Three-dimensional displays have become increasingly present in consumer markets. However, the ability to capture three-dimensional images in space confined environments and without major modifications to current cameras is uncommon. Our goal is to create a simple modification to a conventional camera that allows for three dimensional reconstruction. We require such an imaging system have imaging and illumination paths coincident. Furthermore, we require that any three-dimensional modification to a camera also permits full resolution 2D image capture. Here we present a method of extracting depth information with a single camera and aberrated projected pattern. A commercial digital camera is used in conjunction with a projector system with astigmatic focus to capture images of a scene. By using an astigmatic projected pattern we can create two different focus depths for horizontal and vertical features of a projected pattern, thereby encoding depth. By designing an aberrated projected pattern, we are able to exploit this differential focus in post-processing designed to exploit the projected pattern and optical system. We are able to correlate the distance of an object at a particular transverse position from the camera to ratios of particular wavelet coefficients. We present our information regarding construction, calibration, and images produced by this system. The nature of linking a projected pattern design and image processing algorithms will be discussed.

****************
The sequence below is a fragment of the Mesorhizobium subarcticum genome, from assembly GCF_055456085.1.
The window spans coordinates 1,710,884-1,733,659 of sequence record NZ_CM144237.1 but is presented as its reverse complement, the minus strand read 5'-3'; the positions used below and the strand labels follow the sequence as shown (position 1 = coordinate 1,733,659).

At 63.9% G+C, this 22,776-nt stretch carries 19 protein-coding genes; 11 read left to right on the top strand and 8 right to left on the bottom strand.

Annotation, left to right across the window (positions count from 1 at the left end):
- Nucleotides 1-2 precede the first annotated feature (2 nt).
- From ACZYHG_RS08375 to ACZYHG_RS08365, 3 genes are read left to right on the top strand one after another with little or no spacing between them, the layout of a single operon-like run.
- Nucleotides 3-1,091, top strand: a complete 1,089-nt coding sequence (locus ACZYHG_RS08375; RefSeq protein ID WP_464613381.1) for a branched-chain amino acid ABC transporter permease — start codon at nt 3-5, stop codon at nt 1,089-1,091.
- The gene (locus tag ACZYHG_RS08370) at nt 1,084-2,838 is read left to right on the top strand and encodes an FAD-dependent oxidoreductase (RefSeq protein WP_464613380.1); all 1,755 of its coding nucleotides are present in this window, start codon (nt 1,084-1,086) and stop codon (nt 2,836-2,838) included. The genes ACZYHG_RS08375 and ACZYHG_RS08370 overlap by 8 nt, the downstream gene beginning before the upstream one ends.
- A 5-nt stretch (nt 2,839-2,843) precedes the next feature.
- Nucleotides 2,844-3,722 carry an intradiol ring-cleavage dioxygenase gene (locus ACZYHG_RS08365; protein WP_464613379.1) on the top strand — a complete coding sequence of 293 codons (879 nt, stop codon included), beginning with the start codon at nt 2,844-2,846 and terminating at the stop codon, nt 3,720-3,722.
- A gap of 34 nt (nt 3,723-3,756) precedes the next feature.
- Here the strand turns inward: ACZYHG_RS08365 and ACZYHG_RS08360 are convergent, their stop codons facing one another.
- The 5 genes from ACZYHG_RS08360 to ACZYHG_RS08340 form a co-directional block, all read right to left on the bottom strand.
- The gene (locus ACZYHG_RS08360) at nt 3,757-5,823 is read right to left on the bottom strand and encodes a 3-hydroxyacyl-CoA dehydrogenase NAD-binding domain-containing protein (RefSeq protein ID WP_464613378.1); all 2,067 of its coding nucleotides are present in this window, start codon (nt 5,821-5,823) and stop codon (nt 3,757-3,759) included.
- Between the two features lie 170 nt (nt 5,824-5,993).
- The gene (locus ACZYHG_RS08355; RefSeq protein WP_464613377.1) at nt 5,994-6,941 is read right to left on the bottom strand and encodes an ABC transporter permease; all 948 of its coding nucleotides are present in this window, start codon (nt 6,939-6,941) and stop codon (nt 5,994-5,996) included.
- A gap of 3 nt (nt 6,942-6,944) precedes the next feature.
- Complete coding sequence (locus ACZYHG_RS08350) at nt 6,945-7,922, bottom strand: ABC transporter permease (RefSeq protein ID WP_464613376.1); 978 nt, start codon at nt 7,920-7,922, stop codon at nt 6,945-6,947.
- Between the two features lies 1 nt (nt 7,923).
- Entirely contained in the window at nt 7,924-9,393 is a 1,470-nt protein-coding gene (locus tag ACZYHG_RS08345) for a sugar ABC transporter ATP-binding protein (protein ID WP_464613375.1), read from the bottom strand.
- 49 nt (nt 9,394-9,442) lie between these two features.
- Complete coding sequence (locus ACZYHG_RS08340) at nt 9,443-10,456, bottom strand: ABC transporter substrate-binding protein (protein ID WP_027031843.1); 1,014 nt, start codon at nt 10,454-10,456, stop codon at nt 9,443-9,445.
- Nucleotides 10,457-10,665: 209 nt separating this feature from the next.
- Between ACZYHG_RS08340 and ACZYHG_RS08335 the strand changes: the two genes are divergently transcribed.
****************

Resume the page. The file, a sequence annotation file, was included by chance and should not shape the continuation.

ASJC Scopus subject areas
- Atomic and Molecular Physics, and Optics